Monday, 29 June 2009

A lesson from history

As everyone is now aware, Britain is by far the most cunning and malevolent of all Iran's enemies. And also one of the most enduring. In explaining Ayatollah Khamanei's remarks the other week, most news outlets drew attention to the UK's role in the toppling of the Mossadeq government in 1953. But that was just one incident among many. There was, for example, a short war in 1856, occasioned partly by what the British saw as Persian meddling in Afghanistan and partly by a diplomatic incident involving the British ambassador in Tehran, whose name was Murray. Murray employed the services of a local man. The prime minister, Sadr Azim, objected - and, when Murray refused to dismiss the man, accused the diplomat of having improper relations with his employee's wife. The truth or otherwise of this allegation I have been unable to establish. But it scarcely matters; after the usual diplomatic protests, the British prime minister Lord Palmerston sent a gunboat and the Iranians were swiftly defeated and forced to back down. Those were the days.

The following year, Sadr Azim sent Palmerston a flowery letter, protesting that he had always valued and promoted friendship with Britain. This drew forth a marvellous riposte:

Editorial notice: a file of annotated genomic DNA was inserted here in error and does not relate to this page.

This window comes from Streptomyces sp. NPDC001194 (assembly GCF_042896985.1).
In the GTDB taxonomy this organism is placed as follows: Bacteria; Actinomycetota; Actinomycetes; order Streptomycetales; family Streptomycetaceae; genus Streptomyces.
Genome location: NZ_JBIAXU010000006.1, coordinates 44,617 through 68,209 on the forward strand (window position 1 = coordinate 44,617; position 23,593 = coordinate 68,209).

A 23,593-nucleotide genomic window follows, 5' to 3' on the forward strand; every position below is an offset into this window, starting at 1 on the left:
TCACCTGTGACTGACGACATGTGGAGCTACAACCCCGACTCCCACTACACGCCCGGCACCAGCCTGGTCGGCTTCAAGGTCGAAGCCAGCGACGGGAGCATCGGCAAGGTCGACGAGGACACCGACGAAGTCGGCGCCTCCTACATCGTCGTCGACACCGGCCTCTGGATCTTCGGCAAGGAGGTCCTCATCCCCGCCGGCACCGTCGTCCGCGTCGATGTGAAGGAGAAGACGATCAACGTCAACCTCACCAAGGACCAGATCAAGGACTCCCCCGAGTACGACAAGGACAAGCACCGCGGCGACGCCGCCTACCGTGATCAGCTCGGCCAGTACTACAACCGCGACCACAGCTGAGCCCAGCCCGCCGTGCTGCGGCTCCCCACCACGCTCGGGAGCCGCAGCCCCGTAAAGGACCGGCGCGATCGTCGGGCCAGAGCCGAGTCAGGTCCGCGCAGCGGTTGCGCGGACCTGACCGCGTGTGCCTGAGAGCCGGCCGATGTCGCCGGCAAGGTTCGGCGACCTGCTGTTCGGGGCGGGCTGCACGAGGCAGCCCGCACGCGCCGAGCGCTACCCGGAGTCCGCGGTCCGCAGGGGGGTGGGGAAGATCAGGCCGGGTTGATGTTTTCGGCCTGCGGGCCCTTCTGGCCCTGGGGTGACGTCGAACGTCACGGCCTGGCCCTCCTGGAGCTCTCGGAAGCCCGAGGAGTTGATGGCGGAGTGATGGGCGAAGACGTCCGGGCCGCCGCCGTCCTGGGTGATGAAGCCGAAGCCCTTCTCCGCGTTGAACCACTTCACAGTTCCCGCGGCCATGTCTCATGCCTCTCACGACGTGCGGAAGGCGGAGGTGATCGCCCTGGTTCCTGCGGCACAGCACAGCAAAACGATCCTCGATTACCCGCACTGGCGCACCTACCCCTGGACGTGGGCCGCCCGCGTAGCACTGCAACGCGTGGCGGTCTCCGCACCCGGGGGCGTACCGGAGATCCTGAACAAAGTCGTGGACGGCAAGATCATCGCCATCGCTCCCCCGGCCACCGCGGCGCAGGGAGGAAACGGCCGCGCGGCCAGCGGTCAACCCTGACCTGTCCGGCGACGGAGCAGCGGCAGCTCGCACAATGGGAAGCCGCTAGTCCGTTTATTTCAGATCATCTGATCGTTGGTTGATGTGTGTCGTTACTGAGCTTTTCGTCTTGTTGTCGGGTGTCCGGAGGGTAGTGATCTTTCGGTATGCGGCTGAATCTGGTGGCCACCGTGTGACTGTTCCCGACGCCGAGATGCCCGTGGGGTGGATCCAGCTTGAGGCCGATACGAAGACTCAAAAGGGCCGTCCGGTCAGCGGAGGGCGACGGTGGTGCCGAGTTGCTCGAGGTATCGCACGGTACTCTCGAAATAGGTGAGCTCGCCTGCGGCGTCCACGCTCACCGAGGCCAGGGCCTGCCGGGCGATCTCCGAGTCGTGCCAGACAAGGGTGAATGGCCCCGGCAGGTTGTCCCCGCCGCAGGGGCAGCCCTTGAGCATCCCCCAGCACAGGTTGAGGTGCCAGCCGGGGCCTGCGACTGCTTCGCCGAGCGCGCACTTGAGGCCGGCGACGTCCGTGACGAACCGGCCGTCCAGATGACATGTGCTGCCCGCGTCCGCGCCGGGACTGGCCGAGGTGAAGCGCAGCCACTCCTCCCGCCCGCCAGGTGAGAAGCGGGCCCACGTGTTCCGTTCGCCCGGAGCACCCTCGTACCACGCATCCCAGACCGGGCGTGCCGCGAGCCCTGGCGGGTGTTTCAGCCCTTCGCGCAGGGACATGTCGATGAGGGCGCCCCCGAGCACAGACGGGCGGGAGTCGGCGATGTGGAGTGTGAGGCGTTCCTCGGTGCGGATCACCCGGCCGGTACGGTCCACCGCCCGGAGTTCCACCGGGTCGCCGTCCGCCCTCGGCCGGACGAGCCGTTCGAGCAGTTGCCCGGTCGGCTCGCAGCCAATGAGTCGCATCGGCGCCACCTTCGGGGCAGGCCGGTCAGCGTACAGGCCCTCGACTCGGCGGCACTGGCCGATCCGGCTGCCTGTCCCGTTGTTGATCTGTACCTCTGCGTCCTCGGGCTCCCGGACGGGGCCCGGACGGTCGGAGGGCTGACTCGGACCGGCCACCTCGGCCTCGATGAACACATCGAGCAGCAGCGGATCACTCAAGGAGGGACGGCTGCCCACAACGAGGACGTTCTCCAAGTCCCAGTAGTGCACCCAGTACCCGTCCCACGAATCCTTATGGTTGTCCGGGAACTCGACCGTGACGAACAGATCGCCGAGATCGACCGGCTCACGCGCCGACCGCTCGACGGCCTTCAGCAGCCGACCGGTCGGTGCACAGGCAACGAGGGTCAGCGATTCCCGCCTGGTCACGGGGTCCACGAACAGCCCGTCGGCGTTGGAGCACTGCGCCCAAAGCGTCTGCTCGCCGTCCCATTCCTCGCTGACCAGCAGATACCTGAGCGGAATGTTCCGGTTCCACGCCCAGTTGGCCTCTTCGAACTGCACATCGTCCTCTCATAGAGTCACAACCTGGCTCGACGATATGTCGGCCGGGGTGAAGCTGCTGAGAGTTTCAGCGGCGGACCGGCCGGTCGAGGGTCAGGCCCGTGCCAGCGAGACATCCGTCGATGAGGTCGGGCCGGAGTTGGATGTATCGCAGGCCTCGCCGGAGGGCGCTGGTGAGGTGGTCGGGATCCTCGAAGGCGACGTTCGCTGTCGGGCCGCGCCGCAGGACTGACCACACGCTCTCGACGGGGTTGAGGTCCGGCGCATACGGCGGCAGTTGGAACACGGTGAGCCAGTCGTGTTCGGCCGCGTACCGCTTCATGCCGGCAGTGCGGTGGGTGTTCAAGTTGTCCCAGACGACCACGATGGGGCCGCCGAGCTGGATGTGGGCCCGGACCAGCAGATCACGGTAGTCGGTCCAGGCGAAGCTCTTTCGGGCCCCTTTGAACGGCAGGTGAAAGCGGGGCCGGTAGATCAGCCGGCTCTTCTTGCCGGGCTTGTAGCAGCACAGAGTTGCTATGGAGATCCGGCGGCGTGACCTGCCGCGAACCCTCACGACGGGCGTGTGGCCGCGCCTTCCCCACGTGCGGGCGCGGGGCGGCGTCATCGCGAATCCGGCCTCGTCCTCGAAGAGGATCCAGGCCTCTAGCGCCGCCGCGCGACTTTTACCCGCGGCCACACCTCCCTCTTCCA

...So far from your Excellency having been alone in endeavours to preserve friendship between the two governments, your Excellency was the main and principal cause of the cessation of that friendship. I have no doubt that your Excellency, in seeking a quarrel with England, believed that you were promoting the interests of Persia, and I am bound to suppose that your Excellency considered yourself as performing on that occasion the part of a true patriot; and this belief on my part strengthens my confidence in the future maintenance of friendship between the two governments and the two countries, because the events of the war, and the decisive victories obtained by the British troops over superior numbers of Persian troops, must have shown and proved to the sagacious mind and powerful understanding of your Excellency that the true interests of Persia are best promoted by peace and friendship with England, and that the sure results to Persia of war with England would be defeat and disaster.

With every wish for the health and happiness of your Excellency, and with a fervant hope that the reign of your illustrious master the Shah may be long and prosperous, I have the honour to remain your Excellency's most obedient and faithful servant,

PALMERSTON


Compare and contrast the impotence, ineffectiveness and desultory prose David Miliband's response to Iran's arrest of today's British embassy employees in Tehran.